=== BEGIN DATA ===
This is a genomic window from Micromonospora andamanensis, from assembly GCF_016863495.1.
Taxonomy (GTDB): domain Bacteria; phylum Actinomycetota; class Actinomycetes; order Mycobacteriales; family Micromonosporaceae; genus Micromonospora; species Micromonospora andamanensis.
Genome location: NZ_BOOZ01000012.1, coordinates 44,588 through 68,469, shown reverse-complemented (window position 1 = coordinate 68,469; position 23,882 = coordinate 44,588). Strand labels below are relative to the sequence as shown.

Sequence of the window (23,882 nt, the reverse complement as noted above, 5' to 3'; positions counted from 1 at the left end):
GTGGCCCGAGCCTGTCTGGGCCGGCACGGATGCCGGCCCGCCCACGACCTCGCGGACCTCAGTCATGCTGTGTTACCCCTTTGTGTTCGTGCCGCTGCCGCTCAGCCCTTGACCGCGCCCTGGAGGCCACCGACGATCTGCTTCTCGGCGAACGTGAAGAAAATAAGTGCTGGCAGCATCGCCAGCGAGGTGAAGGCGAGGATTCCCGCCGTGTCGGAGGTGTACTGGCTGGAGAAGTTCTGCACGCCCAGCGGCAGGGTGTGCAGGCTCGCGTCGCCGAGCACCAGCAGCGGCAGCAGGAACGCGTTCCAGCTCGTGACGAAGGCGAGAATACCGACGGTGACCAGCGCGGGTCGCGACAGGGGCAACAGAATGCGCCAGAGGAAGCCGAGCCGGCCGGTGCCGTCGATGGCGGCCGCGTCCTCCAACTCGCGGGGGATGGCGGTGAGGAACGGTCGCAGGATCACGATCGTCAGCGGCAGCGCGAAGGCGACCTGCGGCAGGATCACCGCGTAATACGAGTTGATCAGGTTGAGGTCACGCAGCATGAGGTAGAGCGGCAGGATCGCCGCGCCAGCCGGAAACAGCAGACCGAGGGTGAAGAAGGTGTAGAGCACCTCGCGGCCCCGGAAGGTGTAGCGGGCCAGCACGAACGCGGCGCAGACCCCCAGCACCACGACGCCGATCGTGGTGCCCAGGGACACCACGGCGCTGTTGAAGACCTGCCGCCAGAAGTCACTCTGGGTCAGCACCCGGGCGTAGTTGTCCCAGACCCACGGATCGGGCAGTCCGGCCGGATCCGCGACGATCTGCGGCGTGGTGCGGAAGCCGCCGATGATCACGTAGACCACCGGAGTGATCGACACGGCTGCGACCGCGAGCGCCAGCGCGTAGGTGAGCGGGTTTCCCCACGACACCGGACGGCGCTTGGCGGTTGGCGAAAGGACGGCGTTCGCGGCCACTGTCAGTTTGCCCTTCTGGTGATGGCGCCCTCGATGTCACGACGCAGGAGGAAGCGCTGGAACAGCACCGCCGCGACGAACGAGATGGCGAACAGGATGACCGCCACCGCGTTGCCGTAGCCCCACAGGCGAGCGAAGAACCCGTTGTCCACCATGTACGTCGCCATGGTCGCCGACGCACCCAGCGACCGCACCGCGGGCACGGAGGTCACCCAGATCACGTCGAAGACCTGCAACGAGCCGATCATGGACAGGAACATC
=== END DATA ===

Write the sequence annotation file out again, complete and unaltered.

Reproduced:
This is a genomic window from Micromonospora andamanensis, from assembly GCF_016863495.1.
Taxonomy (GTDB): domain Bacteria; phylum Actinomycetota; class Actinomycetes; order Mycobacteriales; family Micromonosporaceae; genus Micromonospora; species Micromonospora andamanensis.
Genome location: NZ_BOOZ01000012.1, coordinates 44,588 through 68,469, shown reverse-complemented (window position 1 = coordinate 68,469; position 23,882 = coordinate 44,588). Strand labels below are relative to the sequence as shown.

Sequence of the window (23,882 nt, the reverse complement as noted above, 5' to 3'; positions counted from 1 at the left end):
GTGGCCCGAGCCTGTCTGGGCCGGCACGGATGCCGGCCCGCCCACGACCTCGCGGACCTCAGTCATGCTGTGTTACCCCTTTGTGTTCGTGCCGCTGCCGCTCAGCCCTTGACCGCGCCCTGGAGGCCACCGACGATCTGCTTCTCGGCGAACGTGAAGAAAATAAGTGCTGGCAGCATCGCCAGCGAGGTGAAGGCGAGGATTCCCGCCGTGTCGGAGGTGTACTGGCTGGAGAAGTTCTGCACGCCCAGCGGCAGGGTGTGCAGGCTCGCGTCGCCGAGCACCAGCAGCGGCAGCAGGAACGCGTTCCAGCTCGTGACGAAGGCGAGAATACCGACGGTGACCAGCGCGGGTCGCGACAGGGGCAACAGAATGCGCCAGAGGAAGCCGAGCCGGCCGGTGCCGTCGATGGCGGCCGCGTCCTCCAACTCGCGGGGGATGGCGGTGAGGAACGGTCGCAGGATCACGATCGTCAGCGGCAGCGCGAAGGCGACCTGCGGCAGGATCACCGCGTAATACGAGTTGATCAGGTTGAGGTCACGCAGCATGAGGTAGAGCGGCAGGATCGCCGCGCCAGCCGGAAACAGCAGACCGAGGGTGAAGAAGGTGTAGAGCACCTCGCGGCCCCGGAAGGTGTAGCGGGCCAGCACGAACGCGGCGCAGACCCCCAGCACCACGACGCCGATCGTGGTGCCCAGGGACACCACGGCGCTGTTGAAGACCTGCCGCCAGAAGTCACTCTGGGTCAGCACCCGGGCGTAGTTGTCCCAGACCCACGGATCGGGCAGTCCGGCCGGATCCGCGACGATCTGCGGCGTGGTGCGGAAGCCGCCGATGATCACGTAGACCACCGGAGTGATCGACACGGCTGCGACCGCGAGCGCCAGCGCGTAGGTGAGCGGGTTTCCCCACGACACCGGACGGCGCTTGGCGGTTGGCGAAAGGACGGCGTTCGCGGCCACTGTCAGTTTGCCCTTCTGGTGATGGCGCCCTCGATGTCACGACGCAGGAGGAAGCGCTGGAACAGCACCGCCGCGACGAACGAGATGGCGAACAGGATGACCGCCACCGCGTTGCCGTAGCCCCACAGGCGAGCGAAGAACCCGTTGTCCACCATGTACGTCGCCATGGTCGCCGACGCACCCAGCGACCGCACCGCGGGCACGGAGGTCACCCAGATCACGTCGAAGACCTGCAACGAGCCGATCATGGACAGGAACATC